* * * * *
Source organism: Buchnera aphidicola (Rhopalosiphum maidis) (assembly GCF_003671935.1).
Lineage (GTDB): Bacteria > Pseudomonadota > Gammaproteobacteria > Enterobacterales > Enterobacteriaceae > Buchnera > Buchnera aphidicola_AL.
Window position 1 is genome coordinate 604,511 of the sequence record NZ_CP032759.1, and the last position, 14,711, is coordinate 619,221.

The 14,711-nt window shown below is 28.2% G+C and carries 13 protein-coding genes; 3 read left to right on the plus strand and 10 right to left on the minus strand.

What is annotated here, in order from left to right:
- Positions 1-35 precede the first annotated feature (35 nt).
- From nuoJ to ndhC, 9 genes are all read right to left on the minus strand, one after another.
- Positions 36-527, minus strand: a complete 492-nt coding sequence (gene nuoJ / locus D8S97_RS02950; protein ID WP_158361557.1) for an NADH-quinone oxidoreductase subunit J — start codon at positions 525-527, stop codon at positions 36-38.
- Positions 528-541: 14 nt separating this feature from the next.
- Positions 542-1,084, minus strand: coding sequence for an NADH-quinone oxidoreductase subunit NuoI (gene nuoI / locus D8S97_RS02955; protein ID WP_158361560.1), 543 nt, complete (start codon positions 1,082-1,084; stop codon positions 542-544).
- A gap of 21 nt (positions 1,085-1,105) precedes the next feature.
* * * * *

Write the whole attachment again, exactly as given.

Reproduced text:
Source organism: Buchnera aphidicola (Rhopalosiphum maidis) (assembly GCF_003671935.1).
Lineage (GTDB): Bacteria > Pseudomonadota > Gammaproteobacteria > Enterobacterales > Enterobacteriaceae > Buchnera > Buchnera aphidicola_AL.
Window position 1 is genome coordinate 604,511 of the sequence record NZ_CP032759.1, and the last position, 14,711, is coordinate 619,221.

The 14,711-nt window shown below is 28.2% G+C and carries 13 protein-coding genes; 3 read left to right on the plus strand and 10 right to left on the minus strand.

What is annotated here, in order from left to right:
- Positions 1-35 precede the first annotated feature (35 nt).
- From nuoJ to ndhC, 9 genes are all read right to left on the minus strand, one after another.
- Positions 36-527, minus strand: a complete 492-nt coding sequence (gene nuoJ / locus D8S97_RS02950; protein ID WP_158361557.1) for an NADH-quinone oxidoreductase subunit J — start codon at positions 525-527, stop codon at positions 36-38.
- Positions 528-541: 14 nt separating this feature from the next.
- Positions 542-1,084, minus strand: coding sequence for an NADH-quinone oxidoreductase subunit NuoI (gene nuoI / locus D8S97_RS02955; protein ID WP_158361560.1), 543 nt, complete (start codon positions 1,082-1,084; stop codon positions 542-544).
- A gap of 21 nt (positions 1,085-1,105) precedes the next feature.